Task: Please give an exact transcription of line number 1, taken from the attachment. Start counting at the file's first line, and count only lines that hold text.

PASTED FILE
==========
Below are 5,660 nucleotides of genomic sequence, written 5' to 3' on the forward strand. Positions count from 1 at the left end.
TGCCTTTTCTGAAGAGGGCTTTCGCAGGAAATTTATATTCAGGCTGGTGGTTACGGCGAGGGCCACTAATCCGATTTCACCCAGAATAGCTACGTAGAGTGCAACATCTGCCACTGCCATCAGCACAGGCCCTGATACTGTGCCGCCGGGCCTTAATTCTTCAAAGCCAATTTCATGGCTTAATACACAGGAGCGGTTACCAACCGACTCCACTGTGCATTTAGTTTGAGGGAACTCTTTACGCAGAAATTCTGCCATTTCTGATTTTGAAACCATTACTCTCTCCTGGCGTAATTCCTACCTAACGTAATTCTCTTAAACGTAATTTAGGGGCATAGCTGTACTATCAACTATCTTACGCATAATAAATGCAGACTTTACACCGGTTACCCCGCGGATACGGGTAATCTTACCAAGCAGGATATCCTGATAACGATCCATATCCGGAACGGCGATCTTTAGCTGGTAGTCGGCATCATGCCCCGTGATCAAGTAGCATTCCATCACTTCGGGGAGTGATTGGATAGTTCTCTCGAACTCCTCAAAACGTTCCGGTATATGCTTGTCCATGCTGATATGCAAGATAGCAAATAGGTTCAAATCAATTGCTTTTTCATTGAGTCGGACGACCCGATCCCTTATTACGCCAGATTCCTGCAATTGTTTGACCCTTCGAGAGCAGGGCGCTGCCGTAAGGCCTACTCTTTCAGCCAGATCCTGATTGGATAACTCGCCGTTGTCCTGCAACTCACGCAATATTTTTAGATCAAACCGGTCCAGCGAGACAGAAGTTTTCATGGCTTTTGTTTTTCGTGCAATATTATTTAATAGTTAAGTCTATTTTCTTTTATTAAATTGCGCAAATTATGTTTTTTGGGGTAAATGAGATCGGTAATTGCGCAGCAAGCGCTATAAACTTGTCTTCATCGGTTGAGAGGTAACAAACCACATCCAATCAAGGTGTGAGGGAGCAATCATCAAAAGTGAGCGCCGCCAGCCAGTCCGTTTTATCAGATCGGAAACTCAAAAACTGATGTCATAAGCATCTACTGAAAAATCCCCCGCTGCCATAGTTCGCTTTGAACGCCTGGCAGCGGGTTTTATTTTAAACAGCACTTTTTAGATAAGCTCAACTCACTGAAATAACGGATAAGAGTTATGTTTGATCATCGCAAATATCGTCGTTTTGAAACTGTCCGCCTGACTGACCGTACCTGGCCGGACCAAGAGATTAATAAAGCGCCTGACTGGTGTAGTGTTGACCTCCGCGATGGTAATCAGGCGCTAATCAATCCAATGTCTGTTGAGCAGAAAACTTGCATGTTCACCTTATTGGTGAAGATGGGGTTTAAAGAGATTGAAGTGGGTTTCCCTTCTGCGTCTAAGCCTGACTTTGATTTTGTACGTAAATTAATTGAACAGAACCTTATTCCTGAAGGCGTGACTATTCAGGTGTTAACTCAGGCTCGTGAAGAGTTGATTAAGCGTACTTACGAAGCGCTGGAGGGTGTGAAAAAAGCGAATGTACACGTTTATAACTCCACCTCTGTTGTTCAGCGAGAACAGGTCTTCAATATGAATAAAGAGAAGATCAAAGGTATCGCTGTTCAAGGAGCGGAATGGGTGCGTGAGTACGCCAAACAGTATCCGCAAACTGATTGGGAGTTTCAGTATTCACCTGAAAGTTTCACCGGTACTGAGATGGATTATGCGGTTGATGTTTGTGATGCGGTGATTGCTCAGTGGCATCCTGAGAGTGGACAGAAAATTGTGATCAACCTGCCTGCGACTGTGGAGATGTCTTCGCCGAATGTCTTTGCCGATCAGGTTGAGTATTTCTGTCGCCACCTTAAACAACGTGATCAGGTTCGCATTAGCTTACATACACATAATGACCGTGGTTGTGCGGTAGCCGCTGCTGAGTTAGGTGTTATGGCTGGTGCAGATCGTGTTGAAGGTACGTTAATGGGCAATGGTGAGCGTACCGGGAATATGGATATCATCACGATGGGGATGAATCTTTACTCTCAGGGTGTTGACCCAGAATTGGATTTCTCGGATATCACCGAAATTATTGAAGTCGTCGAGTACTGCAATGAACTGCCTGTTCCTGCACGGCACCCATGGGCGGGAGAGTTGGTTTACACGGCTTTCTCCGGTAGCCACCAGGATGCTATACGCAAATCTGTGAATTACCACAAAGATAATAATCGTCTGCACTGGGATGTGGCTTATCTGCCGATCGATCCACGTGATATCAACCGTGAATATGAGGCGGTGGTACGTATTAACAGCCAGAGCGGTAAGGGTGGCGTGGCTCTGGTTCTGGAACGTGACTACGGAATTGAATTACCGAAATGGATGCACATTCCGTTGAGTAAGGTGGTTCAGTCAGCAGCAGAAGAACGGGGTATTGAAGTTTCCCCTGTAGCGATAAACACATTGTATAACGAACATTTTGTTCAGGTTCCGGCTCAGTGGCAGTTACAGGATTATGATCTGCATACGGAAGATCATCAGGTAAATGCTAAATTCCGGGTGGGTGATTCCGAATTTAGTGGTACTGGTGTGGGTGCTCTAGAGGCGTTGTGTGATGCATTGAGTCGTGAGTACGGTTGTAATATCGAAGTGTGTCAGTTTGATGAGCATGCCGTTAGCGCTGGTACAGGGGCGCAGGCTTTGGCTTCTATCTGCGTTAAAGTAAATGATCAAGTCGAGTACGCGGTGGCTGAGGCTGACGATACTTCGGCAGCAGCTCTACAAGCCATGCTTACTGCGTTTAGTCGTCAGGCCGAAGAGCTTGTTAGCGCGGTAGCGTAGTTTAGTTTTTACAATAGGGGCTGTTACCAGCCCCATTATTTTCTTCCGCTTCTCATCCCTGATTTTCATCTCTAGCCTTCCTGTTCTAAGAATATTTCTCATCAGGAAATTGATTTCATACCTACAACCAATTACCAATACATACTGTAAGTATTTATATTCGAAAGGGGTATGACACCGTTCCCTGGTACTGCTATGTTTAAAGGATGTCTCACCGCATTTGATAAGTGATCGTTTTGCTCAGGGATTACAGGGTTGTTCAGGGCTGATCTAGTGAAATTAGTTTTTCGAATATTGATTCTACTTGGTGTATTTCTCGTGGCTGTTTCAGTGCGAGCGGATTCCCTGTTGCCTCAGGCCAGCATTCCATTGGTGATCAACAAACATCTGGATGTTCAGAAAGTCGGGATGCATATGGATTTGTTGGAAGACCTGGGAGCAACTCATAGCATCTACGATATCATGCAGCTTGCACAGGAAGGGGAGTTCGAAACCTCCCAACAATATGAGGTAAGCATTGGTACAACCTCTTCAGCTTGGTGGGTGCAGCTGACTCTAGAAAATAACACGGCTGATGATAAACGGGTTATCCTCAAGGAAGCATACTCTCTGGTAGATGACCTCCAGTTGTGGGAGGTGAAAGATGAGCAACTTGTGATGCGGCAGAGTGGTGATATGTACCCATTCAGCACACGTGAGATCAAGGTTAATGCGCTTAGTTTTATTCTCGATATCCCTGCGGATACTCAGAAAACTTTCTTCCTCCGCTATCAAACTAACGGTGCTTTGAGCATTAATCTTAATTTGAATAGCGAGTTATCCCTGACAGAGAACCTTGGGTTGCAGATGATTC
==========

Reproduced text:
Below are 5,660 nucleotides of genomic sequence, written 5' to 3' on the forward strand. Positions count from 1 at the left end.